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Eur J Pediatr. 1996 Jan;155(1):26-30.

Recurrent bacterial meningitis.

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Universitäts-Kinderklinik, Würzburg, Germany.


To characterize recurrent bacterial meningitis in children, we reviewed the charts of all patients treated for more than one episode of bacterial meningitis at the Würzburg University Children's Hospital from 1980 to June 1995. Twenty-five children suffered 2-13 episodes of bacterial meningitis. Most patients were referred from other hospitals to our paediatric neurosurgical service. No immunodeficiency was found. In all patients, the cause of recurrent meningitis was an anatomical lesion with 13 intracranial defects including encephaloceles, skull fractures, Mondini dysplasias, neurenteric cyst, fibrous dysplasia, persistent craniopharyngeal duct, and 12 lumboscral defects with a dermoid cyst within the lumbosacral spine. A first episode of meningitis at school age did not exclude a congenital defect. In total, 84 episodes of meningitis were treated, a pathogen was isolated in 77%. The most common pathogen was Streptococcus pneumoniae, followed by Escherichia coli, Staphylococci and others. The pathogen isolated often gave a clue to the location of the defect. Personal history was often unrewarding and in some cases the search for the anatomical lesion required repeated imaging and explorative surgery. In 24 of 25 cases, final treatment of recurrent meningitis was by surgical intervention.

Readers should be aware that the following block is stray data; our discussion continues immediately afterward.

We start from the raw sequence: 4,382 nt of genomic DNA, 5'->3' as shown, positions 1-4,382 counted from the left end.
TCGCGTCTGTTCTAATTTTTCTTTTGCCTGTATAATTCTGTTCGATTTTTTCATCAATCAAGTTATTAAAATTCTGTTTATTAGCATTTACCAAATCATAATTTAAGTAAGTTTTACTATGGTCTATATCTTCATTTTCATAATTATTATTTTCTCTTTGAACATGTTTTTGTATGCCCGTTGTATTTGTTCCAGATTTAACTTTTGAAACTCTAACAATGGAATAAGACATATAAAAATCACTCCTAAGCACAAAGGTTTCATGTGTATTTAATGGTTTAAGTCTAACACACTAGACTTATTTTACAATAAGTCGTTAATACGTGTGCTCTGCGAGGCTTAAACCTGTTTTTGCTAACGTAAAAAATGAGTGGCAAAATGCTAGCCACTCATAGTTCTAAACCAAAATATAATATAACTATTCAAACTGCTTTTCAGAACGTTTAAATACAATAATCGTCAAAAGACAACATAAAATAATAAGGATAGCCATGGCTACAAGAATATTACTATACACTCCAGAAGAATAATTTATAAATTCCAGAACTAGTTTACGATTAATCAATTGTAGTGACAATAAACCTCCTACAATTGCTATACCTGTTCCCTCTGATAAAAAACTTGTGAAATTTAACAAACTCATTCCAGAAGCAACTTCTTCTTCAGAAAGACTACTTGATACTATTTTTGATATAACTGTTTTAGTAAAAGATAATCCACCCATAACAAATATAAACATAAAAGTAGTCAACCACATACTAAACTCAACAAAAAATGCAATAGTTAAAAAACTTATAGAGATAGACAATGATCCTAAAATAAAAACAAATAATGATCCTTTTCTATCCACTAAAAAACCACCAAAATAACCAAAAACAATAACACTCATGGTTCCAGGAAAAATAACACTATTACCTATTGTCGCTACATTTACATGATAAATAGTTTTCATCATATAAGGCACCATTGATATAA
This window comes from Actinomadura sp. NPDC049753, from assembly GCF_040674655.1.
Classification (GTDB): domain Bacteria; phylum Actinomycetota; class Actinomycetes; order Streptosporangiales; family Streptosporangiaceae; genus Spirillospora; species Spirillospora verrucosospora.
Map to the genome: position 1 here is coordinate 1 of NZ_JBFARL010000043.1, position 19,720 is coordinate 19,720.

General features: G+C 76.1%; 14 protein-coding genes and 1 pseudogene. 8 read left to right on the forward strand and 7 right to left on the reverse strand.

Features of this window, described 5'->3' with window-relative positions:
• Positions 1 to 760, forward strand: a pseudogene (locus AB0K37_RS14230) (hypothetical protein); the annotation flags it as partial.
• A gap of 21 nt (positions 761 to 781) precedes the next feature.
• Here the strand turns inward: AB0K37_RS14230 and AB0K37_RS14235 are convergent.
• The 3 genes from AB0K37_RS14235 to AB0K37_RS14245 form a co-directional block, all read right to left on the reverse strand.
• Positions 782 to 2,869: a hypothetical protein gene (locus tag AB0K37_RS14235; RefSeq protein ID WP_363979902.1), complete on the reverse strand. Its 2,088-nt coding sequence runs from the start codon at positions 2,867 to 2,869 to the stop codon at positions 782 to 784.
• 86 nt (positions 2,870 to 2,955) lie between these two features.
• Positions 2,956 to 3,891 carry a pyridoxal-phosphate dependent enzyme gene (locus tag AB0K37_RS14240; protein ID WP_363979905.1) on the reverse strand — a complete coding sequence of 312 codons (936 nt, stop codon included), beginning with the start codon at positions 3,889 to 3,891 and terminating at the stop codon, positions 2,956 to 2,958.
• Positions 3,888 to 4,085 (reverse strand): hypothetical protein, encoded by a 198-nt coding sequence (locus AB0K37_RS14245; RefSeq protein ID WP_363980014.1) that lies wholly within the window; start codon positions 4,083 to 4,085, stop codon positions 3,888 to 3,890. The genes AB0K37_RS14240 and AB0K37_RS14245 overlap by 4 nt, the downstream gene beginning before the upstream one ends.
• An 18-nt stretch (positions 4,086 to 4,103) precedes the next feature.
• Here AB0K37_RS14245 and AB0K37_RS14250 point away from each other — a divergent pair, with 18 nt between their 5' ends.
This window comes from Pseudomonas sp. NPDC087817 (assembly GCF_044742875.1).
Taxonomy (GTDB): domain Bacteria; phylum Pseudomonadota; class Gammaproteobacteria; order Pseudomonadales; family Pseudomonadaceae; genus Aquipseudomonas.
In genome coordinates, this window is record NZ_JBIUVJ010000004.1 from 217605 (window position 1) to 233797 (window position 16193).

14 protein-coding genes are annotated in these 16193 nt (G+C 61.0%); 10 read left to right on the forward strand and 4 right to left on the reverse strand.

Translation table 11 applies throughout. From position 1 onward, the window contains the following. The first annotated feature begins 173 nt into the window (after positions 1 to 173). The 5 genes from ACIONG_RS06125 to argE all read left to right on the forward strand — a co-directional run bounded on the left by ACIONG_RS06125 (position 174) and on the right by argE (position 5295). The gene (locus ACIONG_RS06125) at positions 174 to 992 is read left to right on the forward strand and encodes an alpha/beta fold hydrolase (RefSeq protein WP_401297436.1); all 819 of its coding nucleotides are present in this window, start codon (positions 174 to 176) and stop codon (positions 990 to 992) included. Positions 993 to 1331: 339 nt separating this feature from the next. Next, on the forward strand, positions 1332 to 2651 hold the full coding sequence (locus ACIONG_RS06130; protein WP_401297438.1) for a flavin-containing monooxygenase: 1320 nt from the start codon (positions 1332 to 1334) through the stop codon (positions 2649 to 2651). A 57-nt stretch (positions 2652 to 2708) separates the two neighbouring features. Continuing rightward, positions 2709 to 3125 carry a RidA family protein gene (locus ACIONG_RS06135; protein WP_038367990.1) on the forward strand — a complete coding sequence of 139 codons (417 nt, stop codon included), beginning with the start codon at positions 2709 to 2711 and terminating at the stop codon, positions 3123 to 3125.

In recurrent bacterial meningitis, excessive diagnostic and therapeutic procedures are indicated. An anatomical defect is a very probable cause.

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